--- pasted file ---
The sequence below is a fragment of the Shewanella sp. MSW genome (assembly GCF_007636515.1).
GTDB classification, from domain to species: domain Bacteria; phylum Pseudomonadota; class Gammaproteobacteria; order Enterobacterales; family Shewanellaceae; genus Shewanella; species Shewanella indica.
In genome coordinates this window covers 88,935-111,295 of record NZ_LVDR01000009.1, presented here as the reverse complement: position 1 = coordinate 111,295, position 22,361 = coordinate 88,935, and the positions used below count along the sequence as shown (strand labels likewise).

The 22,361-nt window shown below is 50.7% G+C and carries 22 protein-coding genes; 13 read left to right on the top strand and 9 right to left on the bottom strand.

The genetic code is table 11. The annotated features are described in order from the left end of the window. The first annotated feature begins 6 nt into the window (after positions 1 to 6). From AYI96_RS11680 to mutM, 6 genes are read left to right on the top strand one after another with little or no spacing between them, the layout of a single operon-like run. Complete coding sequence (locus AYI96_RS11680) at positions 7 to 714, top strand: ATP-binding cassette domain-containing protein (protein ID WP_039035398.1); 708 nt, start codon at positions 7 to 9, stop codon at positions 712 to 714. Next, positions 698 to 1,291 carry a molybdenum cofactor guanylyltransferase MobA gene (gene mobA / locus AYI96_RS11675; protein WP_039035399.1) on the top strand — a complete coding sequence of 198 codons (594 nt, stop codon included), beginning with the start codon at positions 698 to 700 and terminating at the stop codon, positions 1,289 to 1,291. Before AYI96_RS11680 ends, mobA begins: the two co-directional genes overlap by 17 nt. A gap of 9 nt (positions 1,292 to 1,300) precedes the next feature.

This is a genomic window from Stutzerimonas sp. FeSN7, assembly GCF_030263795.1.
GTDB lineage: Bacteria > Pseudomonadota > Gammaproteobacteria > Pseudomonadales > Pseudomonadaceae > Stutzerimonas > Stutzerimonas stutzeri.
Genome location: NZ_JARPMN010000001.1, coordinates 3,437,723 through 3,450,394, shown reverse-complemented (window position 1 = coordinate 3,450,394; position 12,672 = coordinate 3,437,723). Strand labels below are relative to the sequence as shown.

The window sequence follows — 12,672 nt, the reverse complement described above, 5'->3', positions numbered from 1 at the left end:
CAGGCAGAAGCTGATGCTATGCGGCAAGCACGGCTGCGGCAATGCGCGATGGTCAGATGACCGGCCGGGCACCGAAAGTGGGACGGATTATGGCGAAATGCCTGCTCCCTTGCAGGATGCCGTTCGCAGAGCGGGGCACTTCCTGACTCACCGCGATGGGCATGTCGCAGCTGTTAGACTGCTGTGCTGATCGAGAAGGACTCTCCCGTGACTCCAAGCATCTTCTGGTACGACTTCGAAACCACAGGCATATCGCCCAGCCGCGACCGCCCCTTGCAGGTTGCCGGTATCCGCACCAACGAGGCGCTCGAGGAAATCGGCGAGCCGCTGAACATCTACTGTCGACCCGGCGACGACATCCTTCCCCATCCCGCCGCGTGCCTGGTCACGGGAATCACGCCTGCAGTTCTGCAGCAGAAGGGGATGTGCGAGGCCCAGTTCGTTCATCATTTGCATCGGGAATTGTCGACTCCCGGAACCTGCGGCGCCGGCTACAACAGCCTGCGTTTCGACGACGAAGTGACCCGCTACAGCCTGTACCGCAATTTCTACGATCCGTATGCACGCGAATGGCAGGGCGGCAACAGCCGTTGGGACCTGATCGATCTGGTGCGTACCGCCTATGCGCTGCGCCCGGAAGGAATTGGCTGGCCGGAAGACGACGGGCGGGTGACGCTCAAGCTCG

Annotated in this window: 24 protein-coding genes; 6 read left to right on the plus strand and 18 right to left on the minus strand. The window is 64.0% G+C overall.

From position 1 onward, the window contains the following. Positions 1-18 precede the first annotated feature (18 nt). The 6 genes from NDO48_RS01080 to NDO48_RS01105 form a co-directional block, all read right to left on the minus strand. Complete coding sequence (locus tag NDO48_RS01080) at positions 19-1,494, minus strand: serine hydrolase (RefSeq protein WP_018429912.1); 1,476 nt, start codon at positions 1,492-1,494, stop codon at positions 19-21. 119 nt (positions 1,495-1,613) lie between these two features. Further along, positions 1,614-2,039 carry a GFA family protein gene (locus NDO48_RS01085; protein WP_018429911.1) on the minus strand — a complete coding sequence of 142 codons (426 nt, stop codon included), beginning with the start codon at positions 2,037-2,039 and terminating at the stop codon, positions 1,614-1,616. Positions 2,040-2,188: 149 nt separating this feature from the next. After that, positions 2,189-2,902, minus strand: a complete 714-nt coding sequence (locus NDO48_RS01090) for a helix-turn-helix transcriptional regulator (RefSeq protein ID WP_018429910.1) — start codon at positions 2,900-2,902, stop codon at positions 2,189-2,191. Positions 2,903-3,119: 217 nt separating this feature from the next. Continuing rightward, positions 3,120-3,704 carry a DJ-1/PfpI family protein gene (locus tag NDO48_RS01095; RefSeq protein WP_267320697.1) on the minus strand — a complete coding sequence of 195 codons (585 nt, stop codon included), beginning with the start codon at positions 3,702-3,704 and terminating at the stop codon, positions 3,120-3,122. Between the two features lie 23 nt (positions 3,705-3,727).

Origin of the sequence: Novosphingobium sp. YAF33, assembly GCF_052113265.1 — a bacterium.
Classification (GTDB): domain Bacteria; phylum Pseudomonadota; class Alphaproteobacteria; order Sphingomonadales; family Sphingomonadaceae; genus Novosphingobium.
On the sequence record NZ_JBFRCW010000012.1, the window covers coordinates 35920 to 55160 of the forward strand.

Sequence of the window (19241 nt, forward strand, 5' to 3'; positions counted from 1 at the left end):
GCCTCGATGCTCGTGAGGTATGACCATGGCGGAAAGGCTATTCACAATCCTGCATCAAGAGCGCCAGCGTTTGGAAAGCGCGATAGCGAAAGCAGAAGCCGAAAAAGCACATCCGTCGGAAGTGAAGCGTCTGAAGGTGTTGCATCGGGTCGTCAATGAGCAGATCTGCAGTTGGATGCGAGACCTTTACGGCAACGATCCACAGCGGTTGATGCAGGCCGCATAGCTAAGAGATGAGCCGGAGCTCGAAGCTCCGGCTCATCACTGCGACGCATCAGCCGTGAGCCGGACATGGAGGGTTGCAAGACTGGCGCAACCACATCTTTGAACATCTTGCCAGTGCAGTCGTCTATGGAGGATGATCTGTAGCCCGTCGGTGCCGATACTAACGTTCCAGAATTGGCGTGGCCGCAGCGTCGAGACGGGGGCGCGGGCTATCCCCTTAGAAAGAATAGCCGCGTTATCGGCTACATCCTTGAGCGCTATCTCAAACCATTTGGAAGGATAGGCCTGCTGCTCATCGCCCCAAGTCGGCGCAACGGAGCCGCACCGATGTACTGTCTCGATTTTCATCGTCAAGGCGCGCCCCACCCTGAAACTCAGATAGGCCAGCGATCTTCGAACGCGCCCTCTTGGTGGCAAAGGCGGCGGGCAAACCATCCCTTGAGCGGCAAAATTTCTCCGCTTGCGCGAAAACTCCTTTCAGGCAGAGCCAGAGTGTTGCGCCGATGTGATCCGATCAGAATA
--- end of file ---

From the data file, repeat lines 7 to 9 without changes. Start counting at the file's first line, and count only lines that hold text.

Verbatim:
GTDB lineage: Bacteria > Pseudomonadota > Gammaproteobacteria > Pseudomonadales > Pseudomonadaceae > Stutzerimonas > Stutzerimonas stutzeri.
Genome location: NZ_JARPMN010000001.1, coordinates 3,437,723 through 3,450,394, shown reverse-complemented (window position 1 = coordinate 3,450,394; position 12,672 = coordinate 3,437,723). Strand labels below are relative to the sequence as shown.

The window sequence follows — 12,672 nt, the reverse complement described above, 5'->3', positions numbered from 1 at the left end: